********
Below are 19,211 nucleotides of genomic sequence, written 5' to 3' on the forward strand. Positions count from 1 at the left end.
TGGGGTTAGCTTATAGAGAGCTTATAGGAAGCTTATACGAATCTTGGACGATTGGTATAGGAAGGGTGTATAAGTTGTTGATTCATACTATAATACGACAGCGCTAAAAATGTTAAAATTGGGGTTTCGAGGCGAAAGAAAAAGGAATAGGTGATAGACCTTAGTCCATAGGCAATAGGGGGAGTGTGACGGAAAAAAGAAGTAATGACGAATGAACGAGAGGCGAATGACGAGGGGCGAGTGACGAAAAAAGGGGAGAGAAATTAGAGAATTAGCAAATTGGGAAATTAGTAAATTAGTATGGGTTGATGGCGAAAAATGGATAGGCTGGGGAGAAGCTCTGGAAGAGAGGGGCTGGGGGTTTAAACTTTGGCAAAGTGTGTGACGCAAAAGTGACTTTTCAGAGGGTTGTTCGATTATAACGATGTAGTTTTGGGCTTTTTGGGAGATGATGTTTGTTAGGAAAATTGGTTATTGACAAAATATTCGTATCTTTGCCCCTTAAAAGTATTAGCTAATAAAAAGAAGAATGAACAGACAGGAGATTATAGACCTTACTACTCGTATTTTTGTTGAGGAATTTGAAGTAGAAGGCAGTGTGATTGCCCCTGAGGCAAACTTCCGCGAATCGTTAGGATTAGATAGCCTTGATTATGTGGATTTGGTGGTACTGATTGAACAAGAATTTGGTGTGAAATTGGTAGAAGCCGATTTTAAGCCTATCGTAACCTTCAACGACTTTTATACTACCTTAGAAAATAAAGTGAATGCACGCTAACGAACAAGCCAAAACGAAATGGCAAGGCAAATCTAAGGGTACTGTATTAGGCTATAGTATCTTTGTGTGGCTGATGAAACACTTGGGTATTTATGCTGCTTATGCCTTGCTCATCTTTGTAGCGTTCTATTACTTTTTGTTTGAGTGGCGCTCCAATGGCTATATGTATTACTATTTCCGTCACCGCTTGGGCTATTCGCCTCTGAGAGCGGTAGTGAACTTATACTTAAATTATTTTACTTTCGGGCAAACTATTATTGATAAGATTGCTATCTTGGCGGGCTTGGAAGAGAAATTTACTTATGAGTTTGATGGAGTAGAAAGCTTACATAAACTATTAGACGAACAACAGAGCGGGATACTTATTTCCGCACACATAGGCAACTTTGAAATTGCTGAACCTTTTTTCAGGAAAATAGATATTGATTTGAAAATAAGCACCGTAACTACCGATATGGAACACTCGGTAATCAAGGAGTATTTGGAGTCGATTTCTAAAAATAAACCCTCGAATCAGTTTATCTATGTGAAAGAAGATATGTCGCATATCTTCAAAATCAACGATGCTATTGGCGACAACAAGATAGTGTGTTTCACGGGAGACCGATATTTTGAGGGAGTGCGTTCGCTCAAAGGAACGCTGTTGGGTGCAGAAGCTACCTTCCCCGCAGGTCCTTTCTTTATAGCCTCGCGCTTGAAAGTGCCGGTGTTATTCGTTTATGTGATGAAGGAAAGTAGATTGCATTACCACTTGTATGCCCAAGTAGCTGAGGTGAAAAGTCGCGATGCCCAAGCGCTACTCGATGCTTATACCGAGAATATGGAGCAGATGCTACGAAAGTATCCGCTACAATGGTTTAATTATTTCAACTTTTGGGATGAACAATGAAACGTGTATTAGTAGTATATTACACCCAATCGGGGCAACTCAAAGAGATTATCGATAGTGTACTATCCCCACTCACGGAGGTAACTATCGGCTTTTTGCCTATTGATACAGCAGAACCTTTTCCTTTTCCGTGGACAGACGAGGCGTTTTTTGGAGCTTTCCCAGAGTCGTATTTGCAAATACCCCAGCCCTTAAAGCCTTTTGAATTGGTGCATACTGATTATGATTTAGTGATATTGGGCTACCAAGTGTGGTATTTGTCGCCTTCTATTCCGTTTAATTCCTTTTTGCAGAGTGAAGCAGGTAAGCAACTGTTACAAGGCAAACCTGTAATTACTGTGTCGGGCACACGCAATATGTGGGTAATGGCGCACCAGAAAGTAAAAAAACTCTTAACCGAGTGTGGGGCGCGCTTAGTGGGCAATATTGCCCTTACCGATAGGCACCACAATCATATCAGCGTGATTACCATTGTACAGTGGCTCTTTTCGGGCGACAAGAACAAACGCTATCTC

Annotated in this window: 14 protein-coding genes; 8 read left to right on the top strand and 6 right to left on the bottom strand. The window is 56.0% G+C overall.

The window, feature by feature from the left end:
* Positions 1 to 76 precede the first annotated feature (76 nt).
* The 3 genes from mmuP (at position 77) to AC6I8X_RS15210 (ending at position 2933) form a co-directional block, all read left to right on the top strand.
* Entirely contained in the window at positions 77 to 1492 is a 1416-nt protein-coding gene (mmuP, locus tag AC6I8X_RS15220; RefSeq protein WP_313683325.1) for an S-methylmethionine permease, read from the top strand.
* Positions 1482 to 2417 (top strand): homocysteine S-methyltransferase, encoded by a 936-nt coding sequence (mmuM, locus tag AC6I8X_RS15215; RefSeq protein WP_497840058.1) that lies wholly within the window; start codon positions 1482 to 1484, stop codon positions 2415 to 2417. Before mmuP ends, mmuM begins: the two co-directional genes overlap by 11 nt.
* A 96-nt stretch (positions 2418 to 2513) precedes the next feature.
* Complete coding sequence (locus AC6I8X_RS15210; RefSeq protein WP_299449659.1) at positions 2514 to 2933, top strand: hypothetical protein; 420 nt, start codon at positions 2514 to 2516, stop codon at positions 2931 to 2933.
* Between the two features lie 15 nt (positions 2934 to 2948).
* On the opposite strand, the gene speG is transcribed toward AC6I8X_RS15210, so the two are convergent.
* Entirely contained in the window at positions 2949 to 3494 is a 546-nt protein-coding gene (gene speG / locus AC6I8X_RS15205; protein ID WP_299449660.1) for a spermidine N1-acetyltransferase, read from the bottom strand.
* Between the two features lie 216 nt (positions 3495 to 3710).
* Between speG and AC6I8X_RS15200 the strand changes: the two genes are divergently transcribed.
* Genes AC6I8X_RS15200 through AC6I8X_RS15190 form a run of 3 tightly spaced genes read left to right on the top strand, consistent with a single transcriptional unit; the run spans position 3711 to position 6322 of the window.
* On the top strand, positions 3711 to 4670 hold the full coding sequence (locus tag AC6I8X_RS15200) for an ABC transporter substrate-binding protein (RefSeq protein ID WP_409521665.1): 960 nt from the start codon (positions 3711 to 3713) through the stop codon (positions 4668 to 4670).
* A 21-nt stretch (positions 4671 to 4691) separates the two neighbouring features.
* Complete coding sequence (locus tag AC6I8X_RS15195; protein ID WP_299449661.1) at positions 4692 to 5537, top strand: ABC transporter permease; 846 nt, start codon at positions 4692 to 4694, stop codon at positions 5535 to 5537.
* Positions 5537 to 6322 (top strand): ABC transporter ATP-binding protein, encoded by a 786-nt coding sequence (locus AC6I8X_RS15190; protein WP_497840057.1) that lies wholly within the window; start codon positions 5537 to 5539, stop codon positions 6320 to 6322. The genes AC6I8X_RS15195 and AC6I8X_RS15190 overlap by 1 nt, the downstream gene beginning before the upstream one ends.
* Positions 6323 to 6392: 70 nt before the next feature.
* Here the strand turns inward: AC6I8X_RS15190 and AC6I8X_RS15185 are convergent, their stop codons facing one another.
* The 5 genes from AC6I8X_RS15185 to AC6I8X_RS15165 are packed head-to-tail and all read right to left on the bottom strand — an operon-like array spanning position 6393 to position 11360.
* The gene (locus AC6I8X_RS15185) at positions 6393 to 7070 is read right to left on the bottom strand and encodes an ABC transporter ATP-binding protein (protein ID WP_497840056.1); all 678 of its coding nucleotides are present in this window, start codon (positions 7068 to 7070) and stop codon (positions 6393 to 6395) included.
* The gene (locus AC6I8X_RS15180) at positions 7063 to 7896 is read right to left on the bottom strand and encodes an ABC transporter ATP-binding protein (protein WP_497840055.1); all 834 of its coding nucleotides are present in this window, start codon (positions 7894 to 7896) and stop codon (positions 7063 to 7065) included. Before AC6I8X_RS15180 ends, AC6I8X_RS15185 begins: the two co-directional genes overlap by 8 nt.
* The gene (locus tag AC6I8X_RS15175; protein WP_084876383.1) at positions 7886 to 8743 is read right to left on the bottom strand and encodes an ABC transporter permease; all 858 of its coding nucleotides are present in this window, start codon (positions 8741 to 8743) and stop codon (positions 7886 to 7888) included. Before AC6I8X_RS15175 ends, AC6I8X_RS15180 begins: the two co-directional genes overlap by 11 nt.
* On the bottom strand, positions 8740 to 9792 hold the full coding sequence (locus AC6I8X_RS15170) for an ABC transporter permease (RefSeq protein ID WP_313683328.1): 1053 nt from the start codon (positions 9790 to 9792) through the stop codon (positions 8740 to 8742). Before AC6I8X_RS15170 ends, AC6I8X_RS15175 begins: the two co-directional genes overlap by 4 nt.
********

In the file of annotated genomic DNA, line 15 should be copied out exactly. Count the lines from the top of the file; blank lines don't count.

* Between speG and AC6I8X_RS15200 the strand changes: the two genes are divergently transcribed.